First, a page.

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Discrimination Is Expensive, Inclusion Is Profit
On April 20th, 2001, the U.S. Equal Employment Opportunity Commission (EEOC) settled a $2.44 million law suit against the University of Incarnate Word (UIW) due to the misuse of an English-Only rule. In Texas, the 18 Hispanic workers who were involved in the class action suit testified to being harassed and bullied over ten years. Their crime deserving of pervasive harassment was speaking Spanish on breaks and during lunch. The EEOC does what it can to limit the harm and misuse of the English-Only policies, but still to this day language discrimination cases are prevalent.
The number of English-Only charges that were filed with the EEOC have increased by 500% since 1991(EEOC). Is the English-Only policy flawed, or are companies in America simply not paying enough attention to their employees? In order to reduce language discrimination, American companies need to understand the importance of their multilingual employees’ native language, and focus on the benefits that language diversity can provide.
In order to understand how and why companies can enforce English-Only laws, we must examine the regulations set by the Equal Employment Opportunity Commission (EEOC) regarding this law. First of all, can employers restrict their employees to speak English at a workplace or must they allow them to speak their native tongue? As with may other legal question this one does not have a simple answer. There are many factors that contribute to the creation of an English-Only rule at a workplace. As stated in the Code of Federal Regulations, Title 29, Section 1606.
7, English-Only rules cannot be applied in order to discriminate (EEOC). If there is an English-Only rule at a workplace it must apply to all employees and cannot directly target a minority group*. There are a few exceptions of when an English-Only rule can be justified; for communication with customers and superiors, in emergencies when a common language is needed, and for cooperative work assignments (Forbes). In essence the EEOC attempts to make it very difficult for companies to create such rules unless there is irrefutable evidence that such a rule is needed. Even with such restrictive regulations, why are there so many complaints filed with the EEOC that are caused directly or indirectly by English-Only rules? Despite the close monitoring of such rules, employees in companies with English-Only rules appear to be misusing them to discriminating minorities. Once such case of the rule being misused to discriminate a minority happened at Delano Regional Medical Center. “Supervisors, staff, and even volunteers were allegedly encouraged to act as vigilantes, constantly berating and reprimanding Filipino-American employees for nearly six years” (DRMC)***. The Filipino nurses were harassed even during breaks, told to speak English, even though the EEOC regulations clearly state that such actions are not allowed. Besides being verbally abused and threatened some were even physically assaulted. After the case was settled the medical center payed out $975,000. In a similar case the University of Incarnate Word (UIW) payed out a $2.44 million settlement for targeting and discriminating their Hispanic staff (UIW)***. Such cases should alert companies and organizations of the importance of regulating language equality among their staff. Perhaps the reason that cases of language discrimination keep occurring is because many English speaking Americans do not realize how important a native language is to an immigrant.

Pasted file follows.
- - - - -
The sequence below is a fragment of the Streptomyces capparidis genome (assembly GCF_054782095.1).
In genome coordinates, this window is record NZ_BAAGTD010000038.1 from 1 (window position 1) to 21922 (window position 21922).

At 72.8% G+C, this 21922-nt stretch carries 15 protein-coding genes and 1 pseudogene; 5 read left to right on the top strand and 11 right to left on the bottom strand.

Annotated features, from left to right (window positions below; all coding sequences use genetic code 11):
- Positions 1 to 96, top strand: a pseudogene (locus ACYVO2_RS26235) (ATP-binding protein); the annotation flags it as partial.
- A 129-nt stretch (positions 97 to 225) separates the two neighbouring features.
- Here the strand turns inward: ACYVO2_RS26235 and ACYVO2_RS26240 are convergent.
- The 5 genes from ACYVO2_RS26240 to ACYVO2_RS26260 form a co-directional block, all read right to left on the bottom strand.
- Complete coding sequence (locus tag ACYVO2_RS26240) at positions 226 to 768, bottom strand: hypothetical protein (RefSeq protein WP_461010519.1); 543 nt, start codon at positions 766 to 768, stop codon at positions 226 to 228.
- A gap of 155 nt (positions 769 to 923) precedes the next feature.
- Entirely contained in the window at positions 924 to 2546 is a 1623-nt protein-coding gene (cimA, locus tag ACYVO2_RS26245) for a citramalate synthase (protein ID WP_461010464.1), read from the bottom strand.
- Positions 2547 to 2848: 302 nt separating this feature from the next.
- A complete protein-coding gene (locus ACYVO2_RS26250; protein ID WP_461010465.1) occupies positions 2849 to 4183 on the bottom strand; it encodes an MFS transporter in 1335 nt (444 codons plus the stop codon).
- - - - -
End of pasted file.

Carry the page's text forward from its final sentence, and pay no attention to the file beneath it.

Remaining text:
Language is an identity, it defines who we are. Even within a single country a different dialect can define a person. Most people can tell that a person grew up in Boston, or Texas, or California without even seeing the person, simply by the way they talk. If New-yorkers can be proud of their New York accent, why cant immigrants be proud or their native language? Our language, accent, and dialect is as much a part of our identity as physical appearance or the color of our skin. Compared to other countries America does not place a big emphasis on learning foreign languages in it’s school system. Because English is the most diverse language in the world, kids are not taught to value and appreciate other languages. By understanding the struggles of the double lives that immigrants must lead, *it will be easier to see why they put so much emphasis on preserving their native language. No one understands the struggles of assimilating into a new culture more than Chang-rae Lee, who describes the hardships his mother while learning English, in his essay “Mute in an English-Only World”. He talks about how much his mother struggled with even simple, every day activities, only because she did not know English. Lee describes how his other could be “fiery, stern, deeply funny, and ironic” when she spoke Korean, but in English less so. Some of her identity was stripped away by a new language, she was not the same confident and proud women when she was forced to speak an foreign tongue. No law or rule should be able to strip a person identity by forcing them to speak a language foreign to them. Some might argue that there is nothing wrong with the English-Only rules implemented in American companies. Immigrants should speak only English at work because they live in America, and in America we speak English. Yes, those claims do carry validity and those who immigrate to the United States should learn English, but should it be so strictly enforced? Ofcourse employees must be able to communicate with with coworkers and superiors, but should they be punished and abused while they learn the language? No, it is unfair and unconstitutional. America is not a county were one can simply live off the land and not have to work. Although there are programs such as Welfare which provide financial support for immigrants, they are not enough to fully support a family without supplementary income.